Psychologist Frederick J. Heide, Ph.D., is an award-winning associate professor with the state of California’s leading graduate school of professional psychology. He’s also a musician, actor and comedic playwright with Door County’s popular American Folklore Theatre troupe.
His address, then, to a full house at the University of Wisconsin-Green Bay’s December 2012 mid-year graduation ceremony was about what you’d expect.
Wide-ranging, humorous, thought-provoking, and entertaining.
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The 1974 graduate of UW-Green Bay had a packed hall of more than 2,000 at the Weidner Center for the Performing Arts in laughter for much of his time at the lectern. Among the highlights:
• Local roots, stretching way back — “I graduated from Green Bay East High School around the time that Julius Caesar conquered Gaul.”
• His decision to transfer to UWGB — “I went off to UW-Madison for a year, but my friend John Hansen kept telling me about this amazing new university they were building on the outskirts of Green Bay. The professors were wonderful, all the departments were interdisciplinary, and they had this really cool mascot named after a city in Arizona.”
• On his major, abbreviated on his transcripts as ANAL SYN — Despite the name, “Analysis-Synthesis was a great major, a sort of a humanities cocktail: A shot of history, two ounces of philosophy, a dash of literature, and a slice of lime. I was able to drink deeply from the fount of knowledge, which is just as tasty as Point Beer and doesn’t leave you with a hangover.”
• On an undergraduate research project involving the psychology and culture of hitchhiking, in which he and a friend thumbed it all the way to Vancouver, and back — “Our main finding was … If you are a long-haired college student wearing an Army Surplus jacket in the middle of Saskatchewan at night and it’s raining, you are what we call SOL: Sure Out of Luck.”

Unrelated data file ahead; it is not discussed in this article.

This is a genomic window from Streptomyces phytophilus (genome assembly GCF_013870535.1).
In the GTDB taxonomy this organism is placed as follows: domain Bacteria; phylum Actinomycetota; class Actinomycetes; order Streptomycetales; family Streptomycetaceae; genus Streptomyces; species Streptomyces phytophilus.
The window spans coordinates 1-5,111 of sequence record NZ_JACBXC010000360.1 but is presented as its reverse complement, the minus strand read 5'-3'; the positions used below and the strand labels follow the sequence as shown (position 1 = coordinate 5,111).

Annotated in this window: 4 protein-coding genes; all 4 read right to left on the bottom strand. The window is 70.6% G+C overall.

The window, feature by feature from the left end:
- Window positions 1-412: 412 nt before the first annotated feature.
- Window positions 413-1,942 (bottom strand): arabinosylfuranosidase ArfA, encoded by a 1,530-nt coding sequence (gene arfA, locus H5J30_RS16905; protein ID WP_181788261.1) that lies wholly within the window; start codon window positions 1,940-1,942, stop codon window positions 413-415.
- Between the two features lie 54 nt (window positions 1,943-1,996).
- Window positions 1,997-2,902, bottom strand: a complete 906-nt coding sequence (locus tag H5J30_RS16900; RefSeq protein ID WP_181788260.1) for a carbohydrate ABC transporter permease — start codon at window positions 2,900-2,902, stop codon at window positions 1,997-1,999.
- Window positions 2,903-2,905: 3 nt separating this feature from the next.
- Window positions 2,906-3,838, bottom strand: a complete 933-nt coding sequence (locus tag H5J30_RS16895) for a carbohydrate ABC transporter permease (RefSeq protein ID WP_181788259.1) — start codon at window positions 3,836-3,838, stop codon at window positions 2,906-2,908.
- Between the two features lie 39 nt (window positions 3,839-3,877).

• On turning down a job offer from UC-Berkeley because it wouldn’t have allowed him summers with AFT in Door County — “Take a prestigious job at the Number 1 public university in America, or write a folk musical for campers in a Wisconsin state park? I decided to write the folk musical. Most people would probably think this was nuts, but fortunately I’m a psychologist and professionally qualified to shrink my own head.”
He also shared a tale from his early 1970s time in the old Bay Apartments involving friends in adjacent apartments who connected their respective living quarters by cutting an unauthorized hole in the drywall. Covered by fabric tapestries, the DIY engineering project served its purpose until a 90-pound black lab kept surreptitiously by one of the tenants (and prohibited in the rental contract, of course) burst through the fabric barrier during a visit by the landlord.
Heide closed his address with praise for his alma mater — “I’ve taught grad students for 30 years and very few are trained to think as critically as you have been,” he told the graduates — and with a challenge to UW-Green Bay’s newest alumni.
Don’t neglect family, or public service, with a too-narrow focus on career pursuits. Heide also told the graduates that research in his field, psychology, has demonstrated that the principles that lift mankind’s spirits are the same ones enshrined by the world’s great spiritual traditions: “Forgiveness, gratitude, kindness, observing the present moment without judgment, compassion for others and, just as important, compassion for ourselves.”
Choose your role wisely, he said, and make your life matter.
“We won’t do it perfectly… But that doesn’t matter. We are the Phoenix. We may be burned and yes, crumble into ashes. And yet, if we put into practice the principles upon which this university was founded, then from those ashes we shall always rise once more and soar….”